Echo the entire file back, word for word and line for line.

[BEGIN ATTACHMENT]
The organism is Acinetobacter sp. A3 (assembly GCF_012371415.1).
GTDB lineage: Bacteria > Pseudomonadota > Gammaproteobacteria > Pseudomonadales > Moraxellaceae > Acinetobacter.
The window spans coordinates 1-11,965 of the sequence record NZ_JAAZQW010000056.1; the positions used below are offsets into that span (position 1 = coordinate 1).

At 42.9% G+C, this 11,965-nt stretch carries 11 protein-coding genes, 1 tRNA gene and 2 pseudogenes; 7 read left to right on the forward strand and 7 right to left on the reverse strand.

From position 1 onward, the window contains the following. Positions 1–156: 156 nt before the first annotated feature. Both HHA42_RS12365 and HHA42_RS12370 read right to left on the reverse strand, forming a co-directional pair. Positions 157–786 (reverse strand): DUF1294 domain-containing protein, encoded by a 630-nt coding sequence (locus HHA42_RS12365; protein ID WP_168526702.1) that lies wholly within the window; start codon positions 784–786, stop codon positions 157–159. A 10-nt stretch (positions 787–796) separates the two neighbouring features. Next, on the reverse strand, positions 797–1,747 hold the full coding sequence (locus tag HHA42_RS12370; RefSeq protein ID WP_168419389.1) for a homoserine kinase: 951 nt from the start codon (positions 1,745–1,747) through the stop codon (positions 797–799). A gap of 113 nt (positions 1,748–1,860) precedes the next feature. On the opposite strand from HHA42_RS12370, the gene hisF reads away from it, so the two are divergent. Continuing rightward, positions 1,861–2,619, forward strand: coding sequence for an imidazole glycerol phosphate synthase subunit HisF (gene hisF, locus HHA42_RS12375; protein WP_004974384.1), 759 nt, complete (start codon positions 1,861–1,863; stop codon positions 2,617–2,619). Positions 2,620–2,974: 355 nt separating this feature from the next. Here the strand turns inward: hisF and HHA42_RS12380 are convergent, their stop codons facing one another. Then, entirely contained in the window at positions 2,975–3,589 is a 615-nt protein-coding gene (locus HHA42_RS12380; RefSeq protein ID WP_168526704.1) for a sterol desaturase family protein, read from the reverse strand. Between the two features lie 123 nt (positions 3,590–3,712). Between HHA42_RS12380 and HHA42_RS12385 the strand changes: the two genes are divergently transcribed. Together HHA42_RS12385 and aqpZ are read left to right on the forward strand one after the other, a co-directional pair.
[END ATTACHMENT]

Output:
The organism is Acinetobacter sp. A3 (assembly GCF_012371415.1).
GTDB lineage: Bacteria > Pseudomonadota > Gammaproteobacteria > Pseudomonadales > Moraxellaceae > Acinetobacter.
The window spans coordinates 1-11,965 of the sequence record NZ_JAAZQW010000056.1; the positions used below are offsets into that span (position 1 = coordinate 1).

At 42.9% G+C, this 11,965-nt stretch carries 11 protein-coding genes, 1 tRNA gene and 2 pseudogenes; 7 read left to right on the forward strand and 7 right to left on the reverse strand.

From position 1 onward, the window contains the following. Positions 1–156: 156 nt before the first annotated feature. Both HHA42_RS12365 and HHA42_RS12370 read right to left on the reverse strand, forming a co-directional pair. Positions 157–786 (reverse strand): DUF1294 domain-containing protein, encoded by a 630-nt coding sequence (locus HHA42_RS12365; protein ID WP_168526702.1) that lies wholly within the window; start codon positions 784–786, stop codon positions 157–159. A 10-nt stretch (positions 787–796) separates the two neighbouring features. Next, on the reverse strand, positions 797–1,747 hold the full coding sequence (locus tag HHA42_RS12370; RefSeq protein ID WP_168419389.1) for a homoserine kinase: 951 nt from the start codon (positions 1,745–1,747) through the stop codon (positions 797–799). A gap of 113 nt (positions 1,748–1,860) precedes the next feature. On the opposite strand from HHA42_RS12370, the gene hisF reads away from it, so the two are divergent. Continuing rightward, positions 1,861–2,619, forward strand: coding sequence for an imidazole glycerol phosphate synthase subunit HisF (gene hisF, locus HHA42_RS12375; protein WP_004974384.1), 759 nt, complete (start codon positions 1,861–1,863; stop codon positions 2,617–2,619). Positions 2,620–2,974: 355 nt separating this feature from the next. Here the strand turns inward: hisF and HHA42_RS12380 are convergent, their stop codons facing one another. Then, entirely contained in the window at positions 2,975–3,589 is a 615-nt protein-coding gene (locus HHA42_RS12380; RefSeq protein ID WP_168526704.1) for a sterol desaturase family protein, read from the reverse strand. Between the two features lie 123 nt (positions 3,590–3,712). Between HHA42_RS12380 and HHA42_RS12385 the strand changes: the two genes are divergently transcribed. Together HHA42_RS12385 and aqpZ are read left to right on the forward strand one after the other, a co-directional pair.